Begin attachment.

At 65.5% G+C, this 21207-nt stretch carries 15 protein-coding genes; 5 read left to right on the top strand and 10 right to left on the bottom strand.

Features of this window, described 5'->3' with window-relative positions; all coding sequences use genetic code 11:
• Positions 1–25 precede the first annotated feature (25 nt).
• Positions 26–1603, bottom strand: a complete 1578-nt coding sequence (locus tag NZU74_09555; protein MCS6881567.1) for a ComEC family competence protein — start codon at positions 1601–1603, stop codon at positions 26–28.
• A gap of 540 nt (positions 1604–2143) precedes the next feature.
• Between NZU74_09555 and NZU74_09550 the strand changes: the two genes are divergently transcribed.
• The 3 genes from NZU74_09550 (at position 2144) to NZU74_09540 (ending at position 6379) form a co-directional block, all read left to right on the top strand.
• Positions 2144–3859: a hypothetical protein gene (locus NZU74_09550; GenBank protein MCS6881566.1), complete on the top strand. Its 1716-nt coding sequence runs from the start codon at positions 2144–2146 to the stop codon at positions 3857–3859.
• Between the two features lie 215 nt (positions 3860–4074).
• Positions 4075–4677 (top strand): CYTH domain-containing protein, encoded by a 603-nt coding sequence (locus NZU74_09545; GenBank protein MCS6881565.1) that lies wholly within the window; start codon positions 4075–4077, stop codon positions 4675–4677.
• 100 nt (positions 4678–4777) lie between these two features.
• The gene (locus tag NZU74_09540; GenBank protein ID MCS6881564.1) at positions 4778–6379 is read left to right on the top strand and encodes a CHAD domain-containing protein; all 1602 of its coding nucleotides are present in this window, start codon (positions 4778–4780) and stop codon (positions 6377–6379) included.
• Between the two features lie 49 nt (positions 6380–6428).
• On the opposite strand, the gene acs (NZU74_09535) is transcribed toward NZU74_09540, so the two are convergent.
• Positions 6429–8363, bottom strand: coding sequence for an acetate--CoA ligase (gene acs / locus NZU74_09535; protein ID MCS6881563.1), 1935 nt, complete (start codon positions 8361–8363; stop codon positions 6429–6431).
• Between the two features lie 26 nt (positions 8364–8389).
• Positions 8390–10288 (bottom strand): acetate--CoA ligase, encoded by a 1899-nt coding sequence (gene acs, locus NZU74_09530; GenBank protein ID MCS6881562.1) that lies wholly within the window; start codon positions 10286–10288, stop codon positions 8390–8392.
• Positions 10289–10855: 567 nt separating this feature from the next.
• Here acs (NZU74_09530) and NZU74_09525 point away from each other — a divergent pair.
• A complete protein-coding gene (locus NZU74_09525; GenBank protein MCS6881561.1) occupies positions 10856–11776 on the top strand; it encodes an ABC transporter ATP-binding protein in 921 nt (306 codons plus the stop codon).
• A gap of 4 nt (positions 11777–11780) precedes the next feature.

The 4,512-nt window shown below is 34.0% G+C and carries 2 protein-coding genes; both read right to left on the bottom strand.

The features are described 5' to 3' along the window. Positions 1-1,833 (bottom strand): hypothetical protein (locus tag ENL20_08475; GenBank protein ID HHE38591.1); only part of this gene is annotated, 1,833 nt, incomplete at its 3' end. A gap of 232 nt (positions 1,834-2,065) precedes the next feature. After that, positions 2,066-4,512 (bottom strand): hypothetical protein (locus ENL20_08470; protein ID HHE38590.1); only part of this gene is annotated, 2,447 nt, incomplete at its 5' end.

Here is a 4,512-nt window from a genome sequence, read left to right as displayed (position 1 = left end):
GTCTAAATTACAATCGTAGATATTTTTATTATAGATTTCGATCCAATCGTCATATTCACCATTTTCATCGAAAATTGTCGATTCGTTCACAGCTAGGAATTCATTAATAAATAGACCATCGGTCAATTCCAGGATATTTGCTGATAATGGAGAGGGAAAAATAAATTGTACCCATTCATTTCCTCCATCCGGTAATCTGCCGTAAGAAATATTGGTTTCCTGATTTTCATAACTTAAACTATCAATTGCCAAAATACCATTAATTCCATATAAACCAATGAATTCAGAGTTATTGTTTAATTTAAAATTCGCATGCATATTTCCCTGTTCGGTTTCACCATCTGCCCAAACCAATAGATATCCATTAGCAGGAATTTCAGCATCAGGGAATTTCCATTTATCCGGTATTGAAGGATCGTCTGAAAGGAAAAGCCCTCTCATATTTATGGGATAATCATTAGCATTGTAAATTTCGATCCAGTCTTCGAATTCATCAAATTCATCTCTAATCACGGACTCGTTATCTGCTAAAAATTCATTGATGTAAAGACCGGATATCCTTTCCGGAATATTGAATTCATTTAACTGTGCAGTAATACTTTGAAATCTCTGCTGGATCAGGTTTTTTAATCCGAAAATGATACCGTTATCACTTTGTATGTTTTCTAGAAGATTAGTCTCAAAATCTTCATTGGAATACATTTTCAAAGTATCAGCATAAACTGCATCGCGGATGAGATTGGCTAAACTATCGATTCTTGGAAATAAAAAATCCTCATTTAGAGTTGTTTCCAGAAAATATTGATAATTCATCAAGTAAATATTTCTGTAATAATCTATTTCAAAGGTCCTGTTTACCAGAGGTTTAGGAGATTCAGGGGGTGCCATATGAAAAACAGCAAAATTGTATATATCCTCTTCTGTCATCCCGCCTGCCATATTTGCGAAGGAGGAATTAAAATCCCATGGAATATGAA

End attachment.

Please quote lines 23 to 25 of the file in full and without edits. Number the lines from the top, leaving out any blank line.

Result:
The features are described 5' to 3' along the window. Positions 1-1,833 (bottom strand): hypothetical protein (locus tag ENL20_08475; GenBank protein ID HHE38591.1); only part of this gene is annotated, 1,833 nt, incomplete at its 3' end. A gap of 232 nt (positions 1,834-2,065) precedes the next feature. After that, positions 2,066-4,512 (bottom strand): hypothetical protein (locus ENL20_08470; protein ID HHE38590.1); only part of this gene is annotated, 2,447 nt, incomplete at its 5' end.

Here is a 4,512-nt window from a genome sequence, read left to right as displayed (position 1 = left end):
GTCTAAATTACAATCGTAGATATTTTTATTATAGATTTCGATCCAATCGTCATATTCACCATTTTCATCGAAAATTGTCGATTCGTTCACAGCTAGGAATTCATTAATAAATAGACCATCGGTCAATTCCAGGATATTTGCTGATAATGGAGAGGGAAAAATAAATTGTACCCATTCATTTCCTCCATCCGGTAATCTGCCGTAAGAAATATTGGTTTCCTGATTTTCATAACTTAAACTATCAATTGCCAAAATACCATTAATTCCATATAAACCAATGAATTCAGAGTTATTGTTTAATTTAAAATTCGCATGCATATTTCCCTGTTCGGTTTCACCATCTGCCCAAACCAATAGATATCCATTAGCAGGAATTTCAGCATCAGGGAATTTCCATTTATCCGGTATTGAAGGATCGTCTGAAAGGAAAAGCCCTCTCATATTTATGGGATAATCATTAGCATTGTAAATTTCGATCCAGTCTTCGAATTCATCAAATTCATCTCTAATCACGGACTCGTTATCTGCTAAAAATTCATTGATGTAAAGACCGGATATCCTTTCCGGAATATTGAATTCATTTAACTGTGCAGTAATACTTTGAAATCTCTGCTGGATCAGGTTTTTTAATCCGAAAATGATACCGTTATCACTTTGTATGTTTTCTAGAAGATTAGTCTCAAAATCTTCATTGGAATACATTTTCAAAGTATCAGCATAAACTGCATCGCGGATGAGATTGGCTAAACTATCGATTCTTGGAAATAAAAAATCCTCATTTAGAGTTGTTTCCAGAAAATATTGATAATTCATCAAGTAAATATTTCTGTAATAATCTATTTCAAAGGTCCTGTTTACCAGAGGTTTAGGAGATTCAGGGGGTGCCATATGAAAAACAGCAAAATTGTATATATCCTCTTCTGTCATCCCGCCTGCCATATTTGCGAAGGAGGAATTAAAATCCCATGGAATATGAA